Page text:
I met Robert Carr at the Solidarity Salon, a performance series offering music, poetry, and theater where we were both featuring. A tall man with an arresting presence, Bob read a number of poems about Robert Mapplethorpe, a photographer whose work capturing gay male desire and the BDSM subculture has become an important part of gay history. Bob is the author of Amaranth (Indolent Books), and The Unbuttoned Eye, (3: A Taos Press). His poetry appears in the American Journal of Poetry, Massachusetts Review, Rattle, Shenandoah, Tar River Poetry, and elsewhere. Robert is a poetry editor with Indolent Books and recently retired from a career as Deputy Director for the Bureau of Infectious Disease and Laboratory Sciences at the Massachusetts Department of Public Health.
Robert Carr: I wrote the book following a 34-year career in infectious disease response. These poems became my way, in hindsight, of grappling with issues of identity and sexuality through the AIDS pandemic. The editor at 3: A Taos Press, Andrea Watson, was instrumental in pushing me with these poems. Since the release of the book, in 2019, COVID19 has changed the collection for me. Today, I experience these poems as reminders for how to survive the realities of global pandemic. I’m not saying the issues across HIV and COVID19 are the same. But I do find the dynamics, the human response to health crisis, sometimes mirror each other.
Donovan: You have a whole cycle of poems in The Unbuttoned Eye about the photographer Robert Mapplethorpe. For readers who may not be familiar with his work, he was a groundbreaking photographer whose images of gay male desire during the AIDS epidemic form an important part of queer history. Some of his work was also deeply controversial. Can you explain your own relationship with Mapplethorpe and the impetus for these poems?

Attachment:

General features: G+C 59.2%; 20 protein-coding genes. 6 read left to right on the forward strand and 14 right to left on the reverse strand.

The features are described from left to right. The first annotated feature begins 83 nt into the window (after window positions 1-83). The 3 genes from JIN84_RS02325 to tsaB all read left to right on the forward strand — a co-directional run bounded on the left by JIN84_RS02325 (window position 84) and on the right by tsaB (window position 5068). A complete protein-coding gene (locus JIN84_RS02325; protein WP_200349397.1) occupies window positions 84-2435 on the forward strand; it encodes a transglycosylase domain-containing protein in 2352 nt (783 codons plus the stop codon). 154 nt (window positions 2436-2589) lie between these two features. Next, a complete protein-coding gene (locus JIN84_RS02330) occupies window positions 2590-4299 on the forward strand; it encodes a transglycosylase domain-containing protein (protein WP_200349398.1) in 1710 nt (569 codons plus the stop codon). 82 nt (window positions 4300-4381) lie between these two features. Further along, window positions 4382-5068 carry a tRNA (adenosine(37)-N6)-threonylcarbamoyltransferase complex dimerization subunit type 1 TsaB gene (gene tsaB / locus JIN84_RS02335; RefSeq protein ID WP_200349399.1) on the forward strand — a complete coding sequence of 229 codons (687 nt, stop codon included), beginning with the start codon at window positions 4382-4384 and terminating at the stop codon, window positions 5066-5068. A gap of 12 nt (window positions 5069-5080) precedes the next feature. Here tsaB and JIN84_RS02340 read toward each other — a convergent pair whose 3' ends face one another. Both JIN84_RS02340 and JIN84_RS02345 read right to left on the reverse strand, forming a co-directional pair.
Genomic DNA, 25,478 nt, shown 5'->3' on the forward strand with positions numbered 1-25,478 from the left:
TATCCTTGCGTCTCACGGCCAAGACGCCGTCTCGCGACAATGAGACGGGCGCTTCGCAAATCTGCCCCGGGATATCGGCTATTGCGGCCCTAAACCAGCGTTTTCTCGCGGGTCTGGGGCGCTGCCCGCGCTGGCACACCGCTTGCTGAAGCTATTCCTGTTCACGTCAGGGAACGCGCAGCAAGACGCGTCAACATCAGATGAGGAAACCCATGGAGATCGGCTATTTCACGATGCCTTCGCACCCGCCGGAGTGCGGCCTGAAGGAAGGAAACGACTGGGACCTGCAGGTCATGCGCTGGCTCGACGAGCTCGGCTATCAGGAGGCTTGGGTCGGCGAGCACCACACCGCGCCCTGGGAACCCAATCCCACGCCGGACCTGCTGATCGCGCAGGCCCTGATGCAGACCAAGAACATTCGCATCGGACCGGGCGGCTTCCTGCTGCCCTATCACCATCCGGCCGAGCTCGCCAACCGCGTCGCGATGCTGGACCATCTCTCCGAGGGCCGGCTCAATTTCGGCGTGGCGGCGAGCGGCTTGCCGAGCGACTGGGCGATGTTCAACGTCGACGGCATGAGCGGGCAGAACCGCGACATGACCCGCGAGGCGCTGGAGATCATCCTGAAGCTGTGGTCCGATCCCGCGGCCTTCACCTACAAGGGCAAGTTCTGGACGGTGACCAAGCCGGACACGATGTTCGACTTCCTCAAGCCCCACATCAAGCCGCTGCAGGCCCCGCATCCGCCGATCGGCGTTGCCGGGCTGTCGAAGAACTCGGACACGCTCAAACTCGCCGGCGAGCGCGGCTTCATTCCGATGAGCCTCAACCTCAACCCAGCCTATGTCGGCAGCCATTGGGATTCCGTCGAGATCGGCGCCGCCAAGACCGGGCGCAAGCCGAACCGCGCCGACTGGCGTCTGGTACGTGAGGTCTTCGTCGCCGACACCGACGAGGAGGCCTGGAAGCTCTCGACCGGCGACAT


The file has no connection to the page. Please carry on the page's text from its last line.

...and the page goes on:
Steven Cramer taught one of the first seminars I took at the Lesley low-residency MFA program, and I later learned that he founded the program itself back in 2003. Like most of the Lesley faculty, his bio is studded with accolades: six books of poetry, a page on the Poetry Foundation website, prizes from the New England Poetry Club and the Massachusetts Center for the Book, and bylines in major publications like Poetry, The Atlantic, and The Paris Review. But perhaps more importantly, he’s a sensitive soul with a deep and comprehensive knowledge of literature. When I was writing a craft essay on Dickinson, I went searching for interpretations of a particularly obscure line, and an interview with him was the only relevant result.
His newest book Listen (Mad Hat Press) came out in 2020 amidst all the chaos and isolation of the pandemic. Fortunately, Zoom readings have in many ways made poetry even more accessible than before. And writers often prefer to communicate using the written word. Steven and I corresponded via email for a few weeks, with prodigious results. We discussed the ways that poetry collections come together, the pros and cons of printed page versus screens, and white space as a craft element. And, as I do with every poet I interview, I asked about his individual writing practice, the ways he manages the writing life, and what he might tell poets at the beginning of their careers.